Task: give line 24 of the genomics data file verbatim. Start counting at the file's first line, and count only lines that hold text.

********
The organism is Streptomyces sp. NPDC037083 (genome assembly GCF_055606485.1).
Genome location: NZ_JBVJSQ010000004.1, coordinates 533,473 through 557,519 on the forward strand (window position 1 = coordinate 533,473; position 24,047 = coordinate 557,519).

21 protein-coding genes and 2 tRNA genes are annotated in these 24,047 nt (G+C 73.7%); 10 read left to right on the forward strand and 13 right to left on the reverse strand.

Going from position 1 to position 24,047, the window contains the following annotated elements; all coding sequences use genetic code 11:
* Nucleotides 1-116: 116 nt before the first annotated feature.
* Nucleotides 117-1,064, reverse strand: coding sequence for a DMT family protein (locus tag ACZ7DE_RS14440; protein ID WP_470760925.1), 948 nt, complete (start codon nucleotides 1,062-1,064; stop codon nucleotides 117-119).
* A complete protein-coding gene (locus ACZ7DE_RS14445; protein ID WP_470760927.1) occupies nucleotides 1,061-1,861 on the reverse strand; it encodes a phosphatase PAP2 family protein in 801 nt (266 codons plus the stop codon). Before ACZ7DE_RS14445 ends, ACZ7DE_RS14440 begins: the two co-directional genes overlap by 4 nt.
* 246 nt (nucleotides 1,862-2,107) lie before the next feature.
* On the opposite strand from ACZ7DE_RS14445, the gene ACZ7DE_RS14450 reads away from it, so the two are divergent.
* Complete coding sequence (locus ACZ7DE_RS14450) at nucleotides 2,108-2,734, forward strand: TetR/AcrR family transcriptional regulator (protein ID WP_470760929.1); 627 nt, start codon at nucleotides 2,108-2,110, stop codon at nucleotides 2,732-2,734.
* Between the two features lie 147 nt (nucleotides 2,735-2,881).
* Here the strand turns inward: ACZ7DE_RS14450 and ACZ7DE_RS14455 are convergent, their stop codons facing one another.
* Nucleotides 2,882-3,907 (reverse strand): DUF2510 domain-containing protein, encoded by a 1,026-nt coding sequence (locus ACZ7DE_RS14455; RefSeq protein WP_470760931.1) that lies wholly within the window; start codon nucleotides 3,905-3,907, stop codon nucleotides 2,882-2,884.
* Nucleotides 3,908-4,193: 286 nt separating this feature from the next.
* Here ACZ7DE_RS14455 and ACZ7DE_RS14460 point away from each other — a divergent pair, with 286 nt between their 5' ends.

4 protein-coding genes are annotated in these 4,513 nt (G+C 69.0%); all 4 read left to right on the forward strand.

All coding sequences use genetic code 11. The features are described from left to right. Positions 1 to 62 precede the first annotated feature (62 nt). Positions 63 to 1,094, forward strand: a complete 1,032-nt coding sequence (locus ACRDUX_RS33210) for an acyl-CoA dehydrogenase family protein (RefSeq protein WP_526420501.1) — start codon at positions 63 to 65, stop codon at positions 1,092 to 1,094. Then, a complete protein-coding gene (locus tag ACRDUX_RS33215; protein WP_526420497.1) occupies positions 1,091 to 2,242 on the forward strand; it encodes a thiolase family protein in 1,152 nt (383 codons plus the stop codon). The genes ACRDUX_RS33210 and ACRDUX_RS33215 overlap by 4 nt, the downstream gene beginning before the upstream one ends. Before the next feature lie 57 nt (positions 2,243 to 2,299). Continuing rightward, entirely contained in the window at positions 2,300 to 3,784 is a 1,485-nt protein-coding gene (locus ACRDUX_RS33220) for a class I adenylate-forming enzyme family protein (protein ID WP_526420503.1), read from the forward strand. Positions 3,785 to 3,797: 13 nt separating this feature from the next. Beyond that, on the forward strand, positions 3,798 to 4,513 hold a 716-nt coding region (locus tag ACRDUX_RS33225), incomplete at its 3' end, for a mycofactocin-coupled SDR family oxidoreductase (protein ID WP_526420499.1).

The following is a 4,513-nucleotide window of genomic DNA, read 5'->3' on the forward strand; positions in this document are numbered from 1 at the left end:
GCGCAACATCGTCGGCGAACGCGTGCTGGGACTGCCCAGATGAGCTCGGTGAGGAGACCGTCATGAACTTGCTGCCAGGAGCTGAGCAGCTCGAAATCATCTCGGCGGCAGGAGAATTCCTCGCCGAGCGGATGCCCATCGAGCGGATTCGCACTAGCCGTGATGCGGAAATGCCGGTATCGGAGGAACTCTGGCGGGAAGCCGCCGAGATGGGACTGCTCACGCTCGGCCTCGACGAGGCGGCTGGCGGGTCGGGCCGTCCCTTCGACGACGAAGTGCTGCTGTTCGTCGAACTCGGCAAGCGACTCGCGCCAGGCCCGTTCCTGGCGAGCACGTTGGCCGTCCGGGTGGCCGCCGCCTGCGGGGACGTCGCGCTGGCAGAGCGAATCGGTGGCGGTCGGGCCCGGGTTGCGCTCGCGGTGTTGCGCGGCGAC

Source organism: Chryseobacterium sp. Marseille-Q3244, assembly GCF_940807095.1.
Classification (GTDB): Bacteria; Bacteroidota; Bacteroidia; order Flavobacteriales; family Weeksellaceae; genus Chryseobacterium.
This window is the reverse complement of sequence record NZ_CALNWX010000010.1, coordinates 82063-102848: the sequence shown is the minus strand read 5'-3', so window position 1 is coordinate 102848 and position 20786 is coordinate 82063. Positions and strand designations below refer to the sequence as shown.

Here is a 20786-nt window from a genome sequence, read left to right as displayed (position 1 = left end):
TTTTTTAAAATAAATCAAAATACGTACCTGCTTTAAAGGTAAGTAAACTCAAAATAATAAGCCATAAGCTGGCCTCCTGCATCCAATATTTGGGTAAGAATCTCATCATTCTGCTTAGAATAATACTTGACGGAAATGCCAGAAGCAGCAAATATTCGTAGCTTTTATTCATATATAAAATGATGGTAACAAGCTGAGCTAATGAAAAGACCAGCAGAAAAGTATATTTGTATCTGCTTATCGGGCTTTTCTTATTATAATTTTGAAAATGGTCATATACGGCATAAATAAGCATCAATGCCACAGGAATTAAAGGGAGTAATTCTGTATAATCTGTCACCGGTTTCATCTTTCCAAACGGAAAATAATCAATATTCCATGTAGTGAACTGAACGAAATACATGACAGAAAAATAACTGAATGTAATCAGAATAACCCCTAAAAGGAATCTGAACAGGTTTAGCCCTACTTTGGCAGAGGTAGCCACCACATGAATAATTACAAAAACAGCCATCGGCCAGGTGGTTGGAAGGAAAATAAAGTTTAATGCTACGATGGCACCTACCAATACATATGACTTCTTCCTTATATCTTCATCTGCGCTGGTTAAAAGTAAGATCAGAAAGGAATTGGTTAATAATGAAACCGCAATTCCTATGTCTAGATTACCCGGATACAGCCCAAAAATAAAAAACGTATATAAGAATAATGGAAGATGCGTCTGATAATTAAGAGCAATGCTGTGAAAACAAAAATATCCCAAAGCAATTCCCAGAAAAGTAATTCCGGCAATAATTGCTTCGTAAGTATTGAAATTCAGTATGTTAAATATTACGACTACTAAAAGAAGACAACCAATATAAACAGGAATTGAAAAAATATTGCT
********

TTTTTTAAAATAAATCAAAATACGTACCTGCTTTAAAGGTAAGTAAACTCAAAATAATAAGCCATAAGCTGGCCTCCTGCATCCAATATTTGGGTAAGAATCTCATCATTCTGCTTAGAATAATACTTGACGGAAATGCCAGAAGCAGCAAATATTCGTAGCTTTTATTCATATATAAAATGATGGTAACAAGCTGAGCTAATGAAAAGACCAGCAGAAAAGTATATTTGTATCTGCTTATCGGGCTTTTCTTATTATAATTTTGAAAATGGTCATATACGGCATAAATAAGCATCAATGCCACAGGAATTAAAGGGAGTAATTCTGTATAATCTGTCACCGGTTTCATCTTTCCAAACGGAAAATAATCAATATTCCATGTAGTGAACTGAACGAAATACATGACAGAAAAATAACTGAATGTAATCAGAATAACCCCTAAAAGGAATCTGAACAGGTTTAGCCCTACTTTGGCAGAGGTAGCCACCACATGAATAATTACAAAAACAGCCATCGGCCAGGTGGTTGGAAGGAAAATAAAGTTTAATGCTACGATGGCACCTACCAATACATATGACTTCTTCCTTATATCTTCATCTGCGCTGGTTAAAAGTAAGATCAGAAAGGAATTGGTTAATAATGAAACCGCAATTCCTATGTCTAGATTACCCGGATACAGCCCAAAAATAAAAAACGTATATAAGAATAATGGAAGATGCGTCTGATAATTAAGAGCAATGCTGTGAAAACAAAAATATCCCAAAGCAATTCCCAGAAAAGTAATTCCGGCAATAATTGCTTCGTAAGTATTGAAATTCAGTATGTTAAATATTACGACTACTAAAAGAAGACAACCAATATAAACAGGAATTGAAAAAATATTGCT